Restricting travel to the U.S. for people holding Iraqi, Iranian, Sudanese, and Syrian citizenship may seem like a political slam dunk, but it will almost certainly impact international travelers who simply hold dual citizenship. If, of course, they choose to self-report on themselves.
Changes in the visa waiver program are on the way as both the U.S. House and Senate have moved to fast-track a bill making it impossible for Iraqi, Syrian, and Iranian citizens to enter the country with a visa waiver.
The Visa Waiver Improvement Act of 2015 will likely be passed this week after drawing bipartisan support from Congress and passing through the House last night.
So who will be affected by the changes?
Anyone with a passport or citizenship from Syria, Iraq, Iran, or Sudan would become ineligible for the visa waiver program regardless of whether they hold a passport from another visa waiver country. Those with parents from the four affected countries, as well, would become ineligible.
Someone with a UK passport who has Syrian parentage, for instance, would have to receive a traditional visa to enter the U.S. Even if this person had never been to Syria, they’d still be ineligible to enter the U.S. with a visa waiver.
Another wrinkle involves overall travel to Iraq and Syria; anyone from a visa waiver country who has even visited Iraq or Syria since March 2011 would become ineligible for the visa waiver program.
Travelers would have to self-report, however, if they’ve traveled to certain countries or hold dual citizenship.
“It’s a well-intentioned proposal. It will be up to each passenger to self-report their dual nationalities and their past travels,” said Patricia Rojas-Ungar, vice president of government relations at the U.S. Travel Association. “A new question would have to be added [when booking a ticket] asking if they’ve traveled to Syria in the past five years, for instance, and if they answer ‘yes’ they’d be directed to the nearest U.S. consulate.”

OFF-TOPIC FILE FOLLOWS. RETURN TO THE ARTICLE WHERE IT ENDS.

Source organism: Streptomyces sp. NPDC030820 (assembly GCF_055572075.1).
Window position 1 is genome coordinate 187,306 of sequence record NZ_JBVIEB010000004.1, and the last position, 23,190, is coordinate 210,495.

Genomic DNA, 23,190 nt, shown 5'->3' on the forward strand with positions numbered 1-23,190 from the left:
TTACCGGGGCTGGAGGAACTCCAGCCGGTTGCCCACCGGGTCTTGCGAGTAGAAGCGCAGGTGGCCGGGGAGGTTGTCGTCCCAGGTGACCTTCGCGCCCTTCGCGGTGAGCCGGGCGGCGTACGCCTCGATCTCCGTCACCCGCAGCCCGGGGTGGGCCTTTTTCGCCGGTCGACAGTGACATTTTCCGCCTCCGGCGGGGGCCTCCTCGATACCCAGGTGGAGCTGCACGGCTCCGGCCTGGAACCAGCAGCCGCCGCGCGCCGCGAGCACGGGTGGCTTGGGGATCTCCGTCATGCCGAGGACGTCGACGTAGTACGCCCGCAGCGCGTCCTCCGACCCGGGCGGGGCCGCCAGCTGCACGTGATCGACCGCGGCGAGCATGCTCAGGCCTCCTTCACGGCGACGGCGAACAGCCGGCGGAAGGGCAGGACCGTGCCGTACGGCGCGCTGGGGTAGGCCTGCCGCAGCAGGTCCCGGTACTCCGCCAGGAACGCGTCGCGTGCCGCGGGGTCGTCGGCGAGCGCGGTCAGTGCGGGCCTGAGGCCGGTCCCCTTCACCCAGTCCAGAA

For U.S. Travel, the bill as it stands today represents a positive step towards creating a more secure travel environment.
“A couple weeks ago, people were saying shut the whole program down,” said Rojas-Ungar. “House members were trying to come up with a way to address concerns, but not go so far in addressing concerns that you ended up dismantling a very successful program. Ultimately we’re trying to screen out the bad actors, and this might be a good way to do it. We may find in a few months that it didn’t work.”
She also hopes that the language in the bill will exclude certain types of travelers, like those who work for humanitarian causes, from increased scrutiny.
The bill does not currently include any amendment that would make passports featuring biometric identity information mandatory for visa waiver countries. U.S. Travel says that such regulations would deter 14 million first-time visitors over the next five years and cost the U.S. $54.4 billion in direct spending over that time.
Despite concerns, the bill is receiving support across the board from the travel industry. The business travel community is also on the same page.
“[The visa waiver program’s] multi-layered approach has prevented terrorists, serious criminals and other bad actors from traveling to the United States,” wrote Global Business Travel Association chief operating officer Mike McCormick in a blog post. “This includes 165,000 individuals carrying passports reported as lost or stolen and 6,000 individuals who did not receive electronic travel authorization. Last year, 20 million visitors traveled to the U.S. under the visa waiver program, injecting hundreds of millions of dollars into the U.S. economy. Without the program, travel to the U.S. would dry up and there would be serious economic impact.”
The American Civil Liberties Union, however, said the new legislation is deeply flawed and will discriminate unfairly against international travelers.
“While the ACLU recognizes the importance of a Congressional response to the increase in recent terrorist attacks, we urge Congress to exercise caution and to avoid passing legislation that would broadly scapegoat groups based on nationality, and would fan the flames of discriminatory exclusion, both here and abroad,” writes the ACLU in a letter to Congresspeople.
It concludes: “We have grave reservations about this proposal.”
The Daily Newsletter
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Photo credit: A foreign airline passenger is greeted by a Customs and Border Protection Officer at Hartsfield-Jackson International Airport in Atlanta, Georgia. Tami Chappell / Reuters